Wednesday, September 15, 2010

The two key housing problems

by Bill McBride on 9/15/2010 07:00:00 PM

I think there are two key problems for the housing market: 1) the excess supply of existing housing units, and 2) negative equity.

The excess supply is keeping pressure on residential investment, and therefore on employment and economic growth. As new households are formed, the excess supply will be absorbed - but this is happening very slowly.

Hence the quote of the day:

Time Warner Cable ... CFO Robert Marcus said "subscriber environment very, very weak," thanks to high unemployment, high ... vacancies and "really anemic new home formation."
It takes jobs to create households, and usually housing is the key driver for employment growth in the early stages of a recovery. So this is a trap: the excess supply means weak employment growth, leading to few new households, so the excess supply is absorbed slowly - putting off more robust employment growth.

The excess supply is also pushing down house prices (prices are just starting to fall again). Lower prices will eventually help clear the market, however lower prices will push more homeowners into negative equity.

And negative equity is the other key problem for housing. It is difficult for homeowners with negative equity to sell, it is difficult to move for employment or other reasons, it is hard to refinance, and it is demoralizing for many homeowners (especially those with substantial negative equity).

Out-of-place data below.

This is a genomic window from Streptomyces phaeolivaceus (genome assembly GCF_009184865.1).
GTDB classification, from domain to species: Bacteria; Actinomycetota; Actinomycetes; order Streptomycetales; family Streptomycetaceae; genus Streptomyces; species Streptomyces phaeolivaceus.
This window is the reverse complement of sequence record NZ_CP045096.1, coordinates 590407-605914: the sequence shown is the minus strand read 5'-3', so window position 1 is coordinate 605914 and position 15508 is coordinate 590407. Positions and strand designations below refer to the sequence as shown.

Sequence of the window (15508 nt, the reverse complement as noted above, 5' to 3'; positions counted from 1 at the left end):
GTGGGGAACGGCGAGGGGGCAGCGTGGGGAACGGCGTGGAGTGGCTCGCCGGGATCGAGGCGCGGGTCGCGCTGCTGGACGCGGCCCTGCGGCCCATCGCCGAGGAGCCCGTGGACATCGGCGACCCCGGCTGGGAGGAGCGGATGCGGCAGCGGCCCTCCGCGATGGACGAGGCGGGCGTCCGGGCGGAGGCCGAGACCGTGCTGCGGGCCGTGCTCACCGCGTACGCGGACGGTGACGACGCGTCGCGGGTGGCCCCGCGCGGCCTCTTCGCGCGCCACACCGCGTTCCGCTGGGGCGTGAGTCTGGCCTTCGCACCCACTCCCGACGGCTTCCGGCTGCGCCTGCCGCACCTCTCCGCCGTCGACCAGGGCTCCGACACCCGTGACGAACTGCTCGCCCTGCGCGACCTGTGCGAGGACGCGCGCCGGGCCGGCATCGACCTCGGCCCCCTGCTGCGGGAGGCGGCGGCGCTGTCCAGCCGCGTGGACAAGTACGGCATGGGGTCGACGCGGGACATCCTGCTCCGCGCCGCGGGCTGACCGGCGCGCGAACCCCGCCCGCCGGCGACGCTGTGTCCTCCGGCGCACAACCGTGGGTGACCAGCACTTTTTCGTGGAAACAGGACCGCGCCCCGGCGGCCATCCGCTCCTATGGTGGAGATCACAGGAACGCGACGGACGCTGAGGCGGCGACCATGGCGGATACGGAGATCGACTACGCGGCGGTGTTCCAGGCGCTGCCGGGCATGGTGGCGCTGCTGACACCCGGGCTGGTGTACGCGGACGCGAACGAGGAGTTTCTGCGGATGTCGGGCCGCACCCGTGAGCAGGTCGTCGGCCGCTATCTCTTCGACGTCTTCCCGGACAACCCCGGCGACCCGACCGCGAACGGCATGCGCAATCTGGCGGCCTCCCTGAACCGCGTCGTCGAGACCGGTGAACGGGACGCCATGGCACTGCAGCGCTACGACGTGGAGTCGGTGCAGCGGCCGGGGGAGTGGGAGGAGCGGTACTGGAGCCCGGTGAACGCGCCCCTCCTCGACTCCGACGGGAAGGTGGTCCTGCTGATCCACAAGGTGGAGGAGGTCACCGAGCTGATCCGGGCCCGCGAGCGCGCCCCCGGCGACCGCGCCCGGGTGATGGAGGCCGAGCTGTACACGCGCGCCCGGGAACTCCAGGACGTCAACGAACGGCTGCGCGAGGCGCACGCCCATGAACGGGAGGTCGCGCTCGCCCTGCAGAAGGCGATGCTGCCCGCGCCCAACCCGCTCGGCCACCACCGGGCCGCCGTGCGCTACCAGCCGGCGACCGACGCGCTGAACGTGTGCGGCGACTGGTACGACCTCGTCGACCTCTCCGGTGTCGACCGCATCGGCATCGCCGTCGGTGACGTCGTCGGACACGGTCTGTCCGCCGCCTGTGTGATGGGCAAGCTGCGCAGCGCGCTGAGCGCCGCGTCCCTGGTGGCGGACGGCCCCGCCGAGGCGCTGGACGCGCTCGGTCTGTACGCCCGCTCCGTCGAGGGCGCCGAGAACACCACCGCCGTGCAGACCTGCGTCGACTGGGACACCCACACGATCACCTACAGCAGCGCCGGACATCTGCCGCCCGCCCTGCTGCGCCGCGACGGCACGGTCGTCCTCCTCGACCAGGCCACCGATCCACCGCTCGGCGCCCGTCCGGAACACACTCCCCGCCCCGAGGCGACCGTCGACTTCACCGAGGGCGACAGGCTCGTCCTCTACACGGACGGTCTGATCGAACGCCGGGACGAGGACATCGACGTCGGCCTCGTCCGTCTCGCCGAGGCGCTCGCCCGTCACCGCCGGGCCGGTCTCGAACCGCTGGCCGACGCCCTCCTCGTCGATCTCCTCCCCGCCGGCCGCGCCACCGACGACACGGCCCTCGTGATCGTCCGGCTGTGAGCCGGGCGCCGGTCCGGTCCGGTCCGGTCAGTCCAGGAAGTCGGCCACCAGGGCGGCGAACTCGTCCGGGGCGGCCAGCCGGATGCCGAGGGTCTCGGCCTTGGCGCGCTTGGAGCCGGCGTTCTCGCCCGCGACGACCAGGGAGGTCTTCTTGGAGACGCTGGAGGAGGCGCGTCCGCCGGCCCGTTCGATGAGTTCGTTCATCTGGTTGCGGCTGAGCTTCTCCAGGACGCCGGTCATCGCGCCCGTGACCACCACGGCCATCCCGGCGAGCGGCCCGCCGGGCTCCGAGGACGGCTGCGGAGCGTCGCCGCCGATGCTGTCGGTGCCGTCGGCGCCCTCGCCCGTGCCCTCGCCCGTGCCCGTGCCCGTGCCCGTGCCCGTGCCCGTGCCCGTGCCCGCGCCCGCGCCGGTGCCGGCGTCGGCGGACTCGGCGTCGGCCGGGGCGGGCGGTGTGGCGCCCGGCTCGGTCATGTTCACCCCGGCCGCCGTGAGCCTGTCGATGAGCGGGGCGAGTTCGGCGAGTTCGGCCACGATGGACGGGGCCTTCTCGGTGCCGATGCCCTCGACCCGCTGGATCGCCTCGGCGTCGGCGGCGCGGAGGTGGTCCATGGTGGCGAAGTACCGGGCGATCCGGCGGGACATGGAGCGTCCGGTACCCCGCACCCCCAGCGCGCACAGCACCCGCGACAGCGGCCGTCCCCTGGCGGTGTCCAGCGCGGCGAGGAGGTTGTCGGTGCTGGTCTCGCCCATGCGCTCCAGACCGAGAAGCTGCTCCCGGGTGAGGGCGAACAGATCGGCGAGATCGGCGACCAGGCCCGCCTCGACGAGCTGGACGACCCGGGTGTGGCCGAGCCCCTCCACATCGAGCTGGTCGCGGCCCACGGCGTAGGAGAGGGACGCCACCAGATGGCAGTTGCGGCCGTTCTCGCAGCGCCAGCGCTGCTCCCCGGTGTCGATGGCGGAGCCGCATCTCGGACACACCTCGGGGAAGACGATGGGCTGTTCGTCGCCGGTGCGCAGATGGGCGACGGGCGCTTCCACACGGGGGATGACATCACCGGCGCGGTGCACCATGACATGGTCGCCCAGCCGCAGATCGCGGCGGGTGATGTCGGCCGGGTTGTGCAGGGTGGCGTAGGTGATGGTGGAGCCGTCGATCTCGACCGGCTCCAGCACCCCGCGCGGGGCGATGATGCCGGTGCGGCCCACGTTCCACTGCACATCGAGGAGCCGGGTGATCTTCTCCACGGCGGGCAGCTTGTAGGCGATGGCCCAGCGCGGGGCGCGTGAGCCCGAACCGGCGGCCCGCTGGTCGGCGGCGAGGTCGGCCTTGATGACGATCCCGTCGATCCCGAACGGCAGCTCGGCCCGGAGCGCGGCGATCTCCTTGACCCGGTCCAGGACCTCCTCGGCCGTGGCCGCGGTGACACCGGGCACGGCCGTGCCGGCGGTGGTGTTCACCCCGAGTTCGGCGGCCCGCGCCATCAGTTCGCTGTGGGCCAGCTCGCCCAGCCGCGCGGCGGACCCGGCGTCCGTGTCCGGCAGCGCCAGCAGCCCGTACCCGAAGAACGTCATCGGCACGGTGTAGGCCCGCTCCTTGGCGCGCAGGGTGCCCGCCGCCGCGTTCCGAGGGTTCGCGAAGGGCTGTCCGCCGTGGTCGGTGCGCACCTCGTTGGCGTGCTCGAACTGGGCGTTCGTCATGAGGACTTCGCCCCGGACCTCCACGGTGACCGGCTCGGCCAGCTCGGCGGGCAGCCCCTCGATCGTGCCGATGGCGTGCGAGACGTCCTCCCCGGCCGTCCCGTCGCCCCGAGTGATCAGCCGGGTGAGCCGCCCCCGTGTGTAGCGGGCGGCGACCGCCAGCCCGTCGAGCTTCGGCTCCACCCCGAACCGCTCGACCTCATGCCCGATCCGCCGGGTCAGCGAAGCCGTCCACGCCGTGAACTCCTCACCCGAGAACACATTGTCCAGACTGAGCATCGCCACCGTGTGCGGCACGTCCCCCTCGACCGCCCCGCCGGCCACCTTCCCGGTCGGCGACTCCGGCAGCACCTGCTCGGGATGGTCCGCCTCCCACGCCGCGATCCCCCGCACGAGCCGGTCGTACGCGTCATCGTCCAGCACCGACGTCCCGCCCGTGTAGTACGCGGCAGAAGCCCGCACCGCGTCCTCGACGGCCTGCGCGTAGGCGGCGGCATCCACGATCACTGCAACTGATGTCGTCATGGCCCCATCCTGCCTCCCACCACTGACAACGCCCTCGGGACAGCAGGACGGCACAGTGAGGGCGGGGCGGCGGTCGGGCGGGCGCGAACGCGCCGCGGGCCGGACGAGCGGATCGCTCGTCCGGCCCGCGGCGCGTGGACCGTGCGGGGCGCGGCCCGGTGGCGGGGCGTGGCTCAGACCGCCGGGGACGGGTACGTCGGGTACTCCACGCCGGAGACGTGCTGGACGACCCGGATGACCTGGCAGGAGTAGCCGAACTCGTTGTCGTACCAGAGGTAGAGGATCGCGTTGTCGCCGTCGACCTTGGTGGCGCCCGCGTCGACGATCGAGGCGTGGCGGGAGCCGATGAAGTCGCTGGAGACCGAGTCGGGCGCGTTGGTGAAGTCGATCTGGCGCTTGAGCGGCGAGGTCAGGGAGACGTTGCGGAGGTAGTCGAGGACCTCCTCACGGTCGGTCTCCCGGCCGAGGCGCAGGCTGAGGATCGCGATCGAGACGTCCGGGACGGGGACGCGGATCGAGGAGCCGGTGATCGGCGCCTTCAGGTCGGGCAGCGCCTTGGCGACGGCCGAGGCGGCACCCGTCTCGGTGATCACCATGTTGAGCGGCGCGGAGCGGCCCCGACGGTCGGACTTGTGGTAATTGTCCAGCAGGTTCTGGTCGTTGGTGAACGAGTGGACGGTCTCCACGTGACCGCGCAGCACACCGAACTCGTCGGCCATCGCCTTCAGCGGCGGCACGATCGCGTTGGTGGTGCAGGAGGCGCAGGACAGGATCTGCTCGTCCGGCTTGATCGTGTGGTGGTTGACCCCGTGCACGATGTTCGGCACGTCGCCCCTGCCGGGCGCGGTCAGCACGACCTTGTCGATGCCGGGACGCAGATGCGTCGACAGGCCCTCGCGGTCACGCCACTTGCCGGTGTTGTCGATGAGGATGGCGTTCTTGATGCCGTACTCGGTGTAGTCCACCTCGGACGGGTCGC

Negative equity frequently leads to distressed sales (short sales or foreclosures), and losses for lenders.

At the end of Q2, CoreLogic reported that "11 million, or 23 percent, of all residential properties with mortgages were in negative equity". And an "additional 2.4 million borrowers had less than five percent equity". With house prices falling, several million more properties will be in a negative equity position later this year and in 2011.
"Negative equity continues to both drive foreclosures and impede the housing market recovery. With nearly 5 million borrowers currently in severe negative equity, defaults will remain at a high level for an extended period of time," said Mark Fleming, chief economist with CoreLogic.
The negative equity problem is intractable. The administration has pushed modifications (HAMP), short sales (HAFA), the Fannie 125% LTV refinance program (HARP), the FHA short refinance option (for lenders willing to write down principal) and a number of other programs. These have had limited success so far (the FHA short refinance option just started).

It is important to note that falling house prices helps clear the excess supply, although more jobs and more households is the preferred solution. However falling prices makes the negative equity problem worse.

The "good" news is the banks were stress tested for much lower house prices. The following graph shows the two bank stress test scenarios compared to the Case-Shiller Composite 10 Index.

Stress Test House PricesClick on graph for larger image in new window.

The heavy government support for house prices has kept prices well above the baseline scenario. With prices higher than projected, fewer homeowners are in negative equity, and banks have taken fewer write downs than originally expected. Meanwhile many homeowners have been able to refinance into Fannie and Freddie (or FHA insured) loans putting the future risk on the taxpayer.

Based on the stress test results, the large banks should be able to handle further price declines - and falling prices will help clear the excess supply.

Both of these problems are very frustrating and will take time to resolve, but this suggests that policy should not be targeted at trying to support house prices.

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